Selecting the “right” nutrient rate for fertilization programs is one of the most important decisions growers face. On one hand, increasing fertilizer prices and environmental concerns have increased the awareness of accurately managing fertilization programs, thus reducing fertilizer amounts during cropping seasons. By contrast, many growers fear not obtaining the desired crop performance and economic returns, especially when fertilization is assumed as “inexpensive insurance” to improve yields, thus leading to overfertilization. The objective of this paper was to provide general principles for selecting and monitoring the right nutrient rate within the framework of the “4R” nutrient management concept (right rate, right source, right placement, and right timing) to protect environmental quality while maintaining productivity. Some methodologies to determine, apply, and adjust fertilization rates during the growing season were discussed, including in-season monitoring procedures, such as petiole sap testing, plant diagnostic analysis, leaf color evaluation, and plant growth index.
J.T. Baker, D.R. Earhart, M.L. Baker, F.J. Dainello, and V.A. Haby
Triploid watermelon (Citrullus lanatus Thunb.) was grown on the same plots in 1990 and 1991 and fertilized with either poultry litter or commercial fertilizer. Additional treatments included bare soil or plots mulched with black polyethylene, and plots with or without spunbonded fabric row covers over both bare soil and mulch. Watermelon yields were unaffected by fertilizer source in 1990 but were significantly higher for poultry litter than for commercial fertilizer treatment in 1991. Polyethylene mulch significantly increased postharvest soil NO3 and leaf N concentrations in 1990 and increased yield and yield components in both years. There were no beneficial effects of row covers on yield in either year, presumably because no early-season freezes occurred.
T. H. Yeager, R. D. Wright, and M. M. Alley
Multiple branched liners of ‘Helleri’ holly growing in a pine bark medium were fertilized at the beginning of active root growth at 300, 400, 500, or 600 ppm N with a 20N−8.7P−16.7K water soluble fertilizer. One week later, one half of the plants were fertilized again. The treatments were repeated during the next 2 periods of root growth which occurred about 6 weeks apart. The above soluble fertilizer was applied weekly at 300 ppm N to the control plants. Shoot growth of plants fertilized twice at 500 ppm N was comparable to growth of the control plants. Further, these plants received 44% less fertilizer and utilized 17.6% more of the total fertilizer applied. Extract nutrient and soluble salt levels were high during root growth and low during shoot growth except for the control plants, indicating the plant's need for fertilizer predominates during periods of active root growth.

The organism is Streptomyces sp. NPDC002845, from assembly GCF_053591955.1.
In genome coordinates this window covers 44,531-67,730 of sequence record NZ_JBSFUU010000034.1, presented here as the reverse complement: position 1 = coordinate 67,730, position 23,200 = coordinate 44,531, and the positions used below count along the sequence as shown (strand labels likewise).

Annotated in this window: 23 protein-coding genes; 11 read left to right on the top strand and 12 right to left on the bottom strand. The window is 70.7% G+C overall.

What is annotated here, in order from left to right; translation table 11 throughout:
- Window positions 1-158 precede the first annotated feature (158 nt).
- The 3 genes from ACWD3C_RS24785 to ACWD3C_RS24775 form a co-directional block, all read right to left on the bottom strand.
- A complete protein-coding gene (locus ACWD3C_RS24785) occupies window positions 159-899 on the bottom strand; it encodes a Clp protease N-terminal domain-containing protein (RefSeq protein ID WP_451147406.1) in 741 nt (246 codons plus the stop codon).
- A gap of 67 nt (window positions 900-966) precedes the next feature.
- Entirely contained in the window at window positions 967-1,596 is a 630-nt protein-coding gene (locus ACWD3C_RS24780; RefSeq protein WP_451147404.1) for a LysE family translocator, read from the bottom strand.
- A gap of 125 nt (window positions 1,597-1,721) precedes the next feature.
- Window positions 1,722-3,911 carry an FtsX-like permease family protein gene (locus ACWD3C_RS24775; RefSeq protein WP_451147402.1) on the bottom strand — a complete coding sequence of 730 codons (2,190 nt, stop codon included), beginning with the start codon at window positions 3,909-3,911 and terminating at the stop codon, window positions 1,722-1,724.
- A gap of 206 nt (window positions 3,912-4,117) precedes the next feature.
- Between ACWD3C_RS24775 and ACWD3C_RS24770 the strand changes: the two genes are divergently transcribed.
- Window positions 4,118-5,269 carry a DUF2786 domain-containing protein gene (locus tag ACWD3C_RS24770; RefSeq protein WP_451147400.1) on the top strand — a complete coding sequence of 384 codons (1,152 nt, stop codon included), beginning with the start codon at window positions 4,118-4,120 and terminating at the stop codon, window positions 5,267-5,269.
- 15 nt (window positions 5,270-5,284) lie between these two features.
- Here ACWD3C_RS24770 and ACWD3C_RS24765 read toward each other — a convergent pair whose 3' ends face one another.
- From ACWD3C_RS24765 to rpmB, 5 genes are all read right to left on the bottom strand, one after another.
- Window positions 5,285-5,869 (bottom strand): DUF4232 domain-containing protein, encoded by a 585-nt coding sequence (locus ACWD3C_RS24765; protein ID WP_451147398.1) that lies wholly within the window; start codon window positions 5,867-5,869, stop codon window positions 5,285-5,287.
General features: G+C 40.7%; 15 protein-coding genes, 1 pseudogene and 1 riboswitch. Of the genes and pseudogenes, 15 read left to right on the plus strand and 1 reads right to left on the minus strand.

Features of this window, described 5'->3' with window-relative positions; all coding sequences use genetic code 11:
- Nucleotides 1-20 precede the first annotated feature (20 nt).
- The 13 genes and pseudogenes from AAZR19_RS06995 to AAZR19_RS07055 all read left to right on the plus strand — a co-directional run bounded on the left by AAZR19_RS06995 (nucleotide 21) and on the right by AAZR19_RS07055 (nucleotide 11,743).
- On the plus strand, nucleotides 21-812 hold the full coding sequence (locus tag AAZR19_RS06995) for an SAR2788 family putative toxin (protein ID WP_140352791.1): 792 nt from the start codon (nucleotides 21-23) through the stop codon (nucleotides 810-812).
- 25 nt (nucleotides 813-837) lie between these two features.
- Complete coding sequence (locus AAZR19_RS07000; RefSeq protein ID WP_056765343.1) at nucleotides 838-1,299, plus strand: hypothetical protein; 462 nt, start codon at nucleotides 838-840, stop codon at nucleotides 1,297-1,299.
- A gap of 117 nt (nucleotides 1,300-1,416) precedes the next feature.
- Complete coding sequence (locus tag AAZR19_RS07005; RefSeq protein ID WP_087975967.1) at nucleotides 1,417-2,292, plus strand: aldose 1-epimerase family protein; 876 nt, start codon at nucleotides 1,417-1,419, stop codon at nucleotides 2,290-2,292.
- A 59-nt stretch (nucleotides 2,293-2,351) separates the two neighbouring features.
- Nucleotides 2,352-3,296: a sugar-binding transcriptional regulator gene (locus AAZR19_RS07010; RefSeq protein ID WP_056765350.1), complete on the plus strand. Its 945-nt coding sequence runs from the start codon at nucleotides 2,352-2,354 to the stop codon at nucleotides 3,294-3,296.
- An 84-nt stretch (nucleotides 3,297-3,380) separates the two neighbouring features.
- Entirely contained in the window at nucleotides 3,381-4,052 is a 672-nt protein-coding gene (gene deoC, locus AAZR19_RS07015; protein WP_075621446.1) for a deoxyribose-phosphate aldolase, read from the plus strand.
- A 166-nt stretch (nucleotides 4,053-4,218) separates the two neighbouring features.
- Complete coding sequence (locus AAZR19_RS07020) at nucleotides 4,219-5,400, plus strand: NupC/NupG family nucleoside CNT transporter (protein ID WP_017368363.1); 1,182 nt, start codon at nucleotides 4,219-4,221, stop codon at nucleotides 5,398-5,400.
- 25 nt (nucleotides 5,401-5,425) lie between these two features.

Stuart L. Warren, Thomas J. Monaco, and Walter A. Skroch
Seven vegetation management programs ranging from 100% cover of grass-dominated vegetation to bare soil were created on opposing north and south aspects. Nutrient contents of the herbaceous vegetation and soil were effected significantly by management programs, location in the plot (row and interrow), and time. The presence or absence of vegetation influenced vegetative uptake and leaching losses, resulting in differences among the vegetation management programs. In general, the upper soil (0- to 15-cm depth) with 100% vegetative cover contained more exchangeable Mg and less NO3 and available P than under bare soil. Exchangeable Ca was not affected by the management programs. Differences in growth form (grass or forb), perennial or annual vegetation, and percent bare soil accounted for the majority of differences in the nutrient content of the noncrop vegetation. Aspect did not affect any of the plant and soil parameters measured.